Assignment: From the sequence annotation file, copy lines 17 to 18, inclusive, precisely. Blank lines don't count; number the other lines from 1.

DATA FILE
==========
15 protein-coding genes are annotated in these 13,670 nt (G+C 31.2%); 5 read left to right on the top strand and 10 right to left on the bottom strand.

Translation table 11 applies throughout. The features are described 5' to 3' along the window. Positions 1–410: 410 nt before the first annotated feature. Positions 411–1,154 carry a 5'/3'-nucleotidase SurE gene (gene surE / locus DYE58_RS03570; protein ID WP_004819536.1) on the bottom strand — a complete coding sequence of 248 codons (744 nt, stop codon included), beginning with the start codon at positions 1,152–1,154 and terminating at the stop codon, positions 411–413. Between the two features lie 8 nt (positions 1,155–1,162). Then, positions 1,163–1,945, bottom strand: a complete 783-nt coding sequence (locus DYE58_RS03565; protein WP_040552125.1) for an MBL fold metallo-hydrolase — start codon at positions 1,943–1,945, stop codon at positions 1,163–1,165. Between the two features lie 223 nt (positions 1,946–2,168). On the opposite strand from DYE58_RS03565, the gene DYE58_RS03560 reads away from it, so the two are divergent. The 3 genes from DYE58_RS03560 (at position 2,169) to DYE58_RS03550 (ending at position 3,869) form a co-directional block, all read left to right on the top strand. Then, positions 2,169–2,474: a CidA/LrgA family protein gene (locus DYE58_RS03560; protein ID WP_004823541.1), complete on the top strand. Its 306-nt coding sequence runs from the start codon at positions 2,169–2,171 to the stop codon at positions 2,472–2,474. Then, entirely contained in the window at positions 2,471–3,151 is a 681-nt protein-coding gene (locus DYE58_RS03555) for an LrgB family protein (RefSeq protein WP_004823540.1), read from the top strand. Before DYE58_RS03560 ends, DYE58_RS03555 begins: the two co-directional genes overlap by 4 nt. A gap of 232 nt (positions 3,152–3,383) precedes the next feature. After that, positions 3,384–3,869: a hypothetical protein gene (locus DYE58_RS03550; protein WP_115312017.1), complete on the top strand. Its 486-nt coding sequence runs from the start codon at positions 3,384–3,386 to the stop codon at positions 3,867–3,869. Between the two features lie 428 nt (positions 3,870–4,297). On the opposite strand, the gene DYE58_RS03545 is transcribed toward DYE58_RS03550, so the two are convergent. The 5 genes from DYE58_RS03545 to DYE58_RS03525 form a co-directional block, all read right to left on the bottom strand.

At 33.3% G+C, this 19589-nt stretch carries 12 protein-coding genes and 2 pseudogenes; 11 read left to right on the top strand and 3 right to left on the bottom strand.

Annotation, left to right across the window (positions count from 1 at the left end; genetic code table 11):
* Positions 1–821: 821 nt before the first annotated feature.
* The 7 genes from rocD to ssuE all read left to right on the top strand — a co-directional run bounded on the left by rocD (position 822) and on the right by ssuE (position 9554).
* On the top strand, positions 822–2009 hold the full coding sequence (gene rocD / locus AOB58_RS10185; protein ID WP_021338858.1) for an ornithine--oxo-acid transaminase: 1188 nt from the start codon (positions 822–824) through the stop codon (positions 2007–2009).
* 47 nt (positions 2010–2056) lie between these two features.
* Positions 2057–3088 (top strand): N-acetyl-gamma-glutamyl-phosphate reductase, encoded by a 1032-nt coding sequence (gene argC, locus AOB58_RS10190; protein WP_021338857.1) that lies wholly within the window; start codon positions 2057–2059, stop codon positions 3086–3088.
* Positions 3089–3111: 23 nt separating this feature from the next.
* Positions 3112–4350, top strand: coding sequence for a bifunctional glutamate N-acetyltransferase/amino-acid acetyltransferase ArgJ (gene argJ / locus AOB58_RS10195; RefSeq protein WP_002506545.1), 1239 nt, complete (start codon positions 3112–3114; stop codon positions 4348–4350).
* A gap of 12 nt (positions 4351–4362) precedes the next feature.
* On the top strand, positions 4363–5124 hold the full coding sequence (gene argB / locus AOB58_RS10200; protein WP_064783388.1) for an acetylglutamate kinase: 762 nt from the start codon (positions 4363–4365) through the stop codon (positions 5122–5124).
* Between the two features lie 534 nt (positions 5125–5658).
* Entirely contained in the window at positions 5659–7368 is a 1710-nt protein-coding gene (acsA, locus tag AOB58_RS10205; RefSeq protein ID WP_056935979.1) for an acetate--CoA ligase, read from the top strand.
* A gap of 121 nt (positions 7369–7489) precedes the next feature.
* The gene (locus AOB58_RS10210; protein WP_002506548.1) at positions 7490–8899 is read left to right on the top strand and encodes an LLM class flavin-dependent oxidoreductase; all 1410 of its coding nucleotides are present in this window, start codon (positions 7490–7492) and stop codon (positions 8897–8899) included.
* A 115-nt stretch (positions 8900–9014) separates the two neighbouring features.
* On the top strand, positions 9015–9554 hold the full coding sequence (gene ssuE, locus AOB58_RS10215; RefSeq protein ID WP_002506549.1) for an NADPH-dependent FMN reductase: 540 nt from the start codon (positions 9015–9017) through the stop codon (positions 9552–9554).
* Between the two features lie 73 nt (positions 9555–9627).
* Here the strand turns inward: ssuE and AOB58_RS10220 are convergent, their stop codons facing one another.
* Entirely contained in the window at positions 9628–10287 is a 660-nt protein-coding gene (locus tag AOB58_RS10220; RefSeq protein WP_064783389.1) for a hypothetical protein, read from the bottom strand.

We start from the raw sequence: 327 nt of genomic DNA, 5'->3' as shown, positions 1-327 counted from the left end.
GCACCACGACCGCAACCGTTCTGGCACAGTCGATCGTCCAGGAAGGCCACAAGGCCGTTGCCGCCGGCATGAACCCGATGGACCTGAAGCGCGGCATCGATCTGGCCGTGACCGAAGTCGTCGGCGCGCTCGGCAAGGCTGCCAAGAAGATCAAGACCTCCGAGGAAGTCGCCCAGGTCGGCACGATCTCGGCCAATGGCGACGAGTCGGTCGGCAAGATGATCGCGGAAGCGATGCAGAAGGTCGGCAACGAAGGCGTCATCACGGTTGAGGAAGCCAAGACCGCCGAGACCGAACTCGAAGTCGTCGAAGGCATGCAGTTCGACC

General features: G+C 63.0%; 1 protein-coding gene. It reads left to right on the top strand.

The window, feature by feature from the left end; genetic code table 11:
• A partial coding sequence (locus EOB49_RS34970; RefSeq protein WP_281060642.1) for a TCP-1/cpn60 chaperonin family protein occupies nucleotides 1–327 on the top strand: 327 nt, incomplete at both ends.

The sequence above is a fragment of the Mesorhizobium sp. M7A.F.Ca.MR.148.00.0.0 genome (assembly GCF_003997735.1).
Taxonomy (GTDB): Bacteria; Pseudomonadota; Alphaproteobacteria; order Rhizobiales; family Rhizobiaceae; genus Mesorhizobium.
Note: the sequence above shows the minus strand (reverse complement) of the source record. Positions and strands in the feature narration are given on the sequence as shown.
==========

* The gene (locus AOB58_RS10210; protein WP_002506548.1) at positions 7490–8899 is read left to right on the top strand and encodes an LLM class flavin-dependent oxidoreductase; all 1410 of its coding nucleotides are present in this window, start codon (positions 7490–7492) and stop codon (positions 8897–8899) included.
* A 115-nt stretch (positions 8900–9014) separates the two neighbouring features.